Ayahuasca as a Triple Phenomenon:
The Environmental Factor
The environmental factor refers to things which are external to the individual and are capable of influencing the experience: the place where the tea is served; the atmosphere, from a cultural, spiritual and emotional point of view; how the individual is attended to; the number of people involved; the type of leadership. All these are factors to be taken into consideration.
The individual normally becomes quite impressionable when under the effects of substances like Ayahuasca, a state which results from the magnification of perception which has already been mentioned. This, coupled with the increase in perspicacity, in the capacity for metaphors and the ability to create news psycho-associations, stimulates the imaginative side of the experience.
Obviously this “impressionability” does not mean that the “ayahuasqueiro” is more easily influenced than the average person or those who believe in mass religions, for example. The degree of credulity, ingenuousness or scepticism (see note) of an individual reflects cognitive and philosophical options, as well as stable, profound and even inherent aspects of the personality, which will not be broken by the “force and influence” of the tea. On the contrary, it’s these very profound aspects of the individual – including basic tendencies such as credulity or scepticism – which determine the meaning he or she gives to the experience.
The type and quality of the belief system, or vision, which predominates in the social situation where the experience is to occur, as well as the type of leadership and the dynamic of the activities, are also essential factors which can influence to a large extent the harmony and tranquillity of the experience. It’s important to have a good description of the place where one is to take the tea. If the leadership is calm and not very interventionist, this will aid the access and study of individual “contents”, the examination and integration of one’s own path, the finding of one’s own ways and ideas.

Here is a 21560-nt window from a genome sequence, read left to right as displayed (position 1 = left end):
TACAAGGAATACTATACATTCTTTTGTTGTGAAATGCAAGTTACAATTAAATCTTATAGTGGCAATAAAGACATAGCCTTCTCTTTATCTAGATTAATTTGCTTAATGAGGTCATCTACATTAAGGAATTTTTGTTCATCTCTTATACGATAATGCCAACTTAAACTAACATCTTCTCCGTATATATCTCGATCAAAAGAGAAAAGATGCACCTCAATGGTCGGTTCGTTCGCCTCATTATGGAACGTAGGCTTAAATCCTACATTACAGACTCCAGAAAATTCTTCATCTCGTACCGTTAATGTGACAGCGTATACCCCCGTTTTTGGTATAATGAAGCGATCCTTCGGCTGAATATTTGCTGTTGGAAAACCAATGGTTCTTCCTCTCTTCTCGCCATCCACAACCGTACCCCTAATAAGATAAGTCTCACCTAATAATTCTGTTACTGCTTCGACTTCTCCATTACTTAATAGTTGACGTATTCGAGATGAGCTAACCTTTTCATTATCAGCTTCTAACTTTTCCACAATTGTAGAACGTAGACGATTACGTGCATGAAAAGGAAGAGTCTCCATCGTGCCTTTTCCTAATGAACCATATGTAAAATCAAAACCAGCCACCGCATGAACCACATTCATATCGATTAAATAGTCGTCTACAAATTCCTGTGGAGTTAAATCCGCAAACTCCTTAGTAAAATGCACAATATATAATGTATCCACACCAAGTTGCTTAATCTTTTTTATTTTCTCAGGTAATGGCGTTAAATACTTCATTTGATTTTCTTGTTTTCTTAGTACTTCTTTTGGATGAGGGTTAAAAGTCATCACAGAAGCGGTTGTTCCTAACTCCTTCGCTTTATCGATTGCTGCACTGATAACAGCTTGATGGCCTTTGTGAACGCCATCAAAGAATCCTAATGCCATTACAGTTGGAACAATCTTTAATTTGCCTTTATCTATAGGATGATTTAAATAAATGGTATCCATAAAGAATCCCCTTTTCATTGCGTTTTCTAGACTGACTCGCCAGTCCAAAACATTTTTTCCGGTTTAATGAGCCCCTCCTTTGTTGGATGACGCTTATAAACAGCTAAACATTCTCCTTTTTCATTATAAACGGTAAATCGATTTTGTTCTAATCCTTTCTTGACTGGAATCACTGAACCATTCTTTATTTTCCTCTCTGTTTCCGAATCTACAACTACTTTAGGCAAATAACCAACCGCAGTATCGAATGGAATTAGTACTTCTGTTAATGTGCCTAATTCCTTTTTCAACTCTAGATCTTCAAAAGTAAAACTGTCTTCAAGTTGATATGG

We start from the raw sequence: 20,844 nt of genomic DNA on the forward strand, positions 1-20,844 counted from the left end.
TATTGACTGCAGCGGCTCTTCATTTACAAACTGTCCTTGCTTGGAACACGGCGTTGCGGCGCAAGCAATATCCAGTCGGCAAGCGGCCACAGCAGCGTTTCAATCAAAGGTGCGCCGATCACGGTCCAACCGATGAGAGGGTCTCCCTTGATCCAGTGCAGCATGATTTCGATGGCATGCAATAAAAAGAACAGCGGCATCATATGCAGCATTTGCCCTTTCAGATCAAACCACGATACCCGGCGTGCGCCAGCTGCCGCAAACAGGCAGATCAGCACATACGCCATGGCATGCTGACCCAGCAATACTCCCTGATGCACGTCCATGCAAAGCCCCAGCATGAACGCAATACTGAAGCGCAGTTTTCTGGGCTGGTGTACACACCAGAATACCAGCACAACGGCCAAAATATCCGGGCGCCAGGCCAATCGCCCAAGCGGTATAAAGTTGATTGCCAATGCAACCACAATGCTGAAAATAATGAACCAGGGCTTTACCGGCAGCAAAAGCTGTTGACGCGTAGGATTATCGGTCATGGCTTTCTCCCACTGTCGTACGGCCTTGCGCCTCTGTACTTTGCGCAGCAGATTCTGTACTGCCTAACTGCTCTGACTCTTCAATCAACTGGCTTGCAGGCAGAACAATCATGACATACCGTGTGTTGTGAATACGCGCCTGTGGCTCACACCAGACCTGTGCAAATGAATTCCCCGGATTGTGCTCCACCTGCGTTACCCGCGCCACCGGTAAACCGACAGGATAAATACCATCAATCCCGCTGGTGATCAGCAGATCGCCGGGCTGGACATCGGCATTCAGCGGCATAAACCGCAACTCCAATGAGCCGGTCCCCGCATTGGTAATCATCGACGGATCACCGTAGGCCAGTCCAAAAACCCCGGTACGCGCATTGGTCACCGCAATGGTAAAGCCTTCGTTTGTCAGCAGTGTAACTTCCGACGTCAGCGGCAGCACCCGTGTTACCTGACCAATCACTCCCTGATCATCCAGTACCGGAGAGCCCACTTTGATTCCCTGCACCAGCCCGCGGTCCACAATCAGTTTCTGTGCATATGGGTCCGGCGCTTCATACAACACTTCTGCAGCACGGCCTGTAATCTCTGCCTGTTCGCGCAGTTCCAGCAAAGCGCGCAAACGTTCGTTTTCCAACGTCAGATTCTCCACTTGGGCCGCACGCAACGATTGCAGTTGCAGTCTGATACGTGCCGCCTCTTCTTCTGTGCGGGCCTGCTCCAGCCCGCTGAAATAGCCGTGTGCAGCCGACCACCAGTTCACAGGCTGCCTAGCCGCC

A facilitator needs to be patient, empathic and familiar with the processes of the experience. He can be very effective if he knows how to reflect the essential points, asking questions and making apparently casual observations. Songs, music, attitudes and even the right dose of direct suggestions, can be important in making the experience smoother and richer.
The “ayahuasqueiro” will find that by sharing possible difficulties with receptive and understanding companions, he can gain clarity and comfort. Finally, and on most occasions, the best guide is our own consciousness and this internal process should not be interfered with unless this is asked for.
Inspiring, universal and holistic rituals; natural environments; spontaneous and creative activities – all these allow our attention to be focused on interesting psychic regions.
The person’s “contents”, along with the type of environment, the quality of the tea, the person’s intention and that of the group, lead to a singular process, a “gestalt”, a “greater being” – the transpersonal “I” of the experience. Recognising and being sure of being in harmony with this “greater self” generated by the event is the key to a successful group experience.
(Note: Scepticism. Attitude or doctrine according to which man cannot reach any certain knowledge, whether in the area of general truths, or in any other area of knowledge.)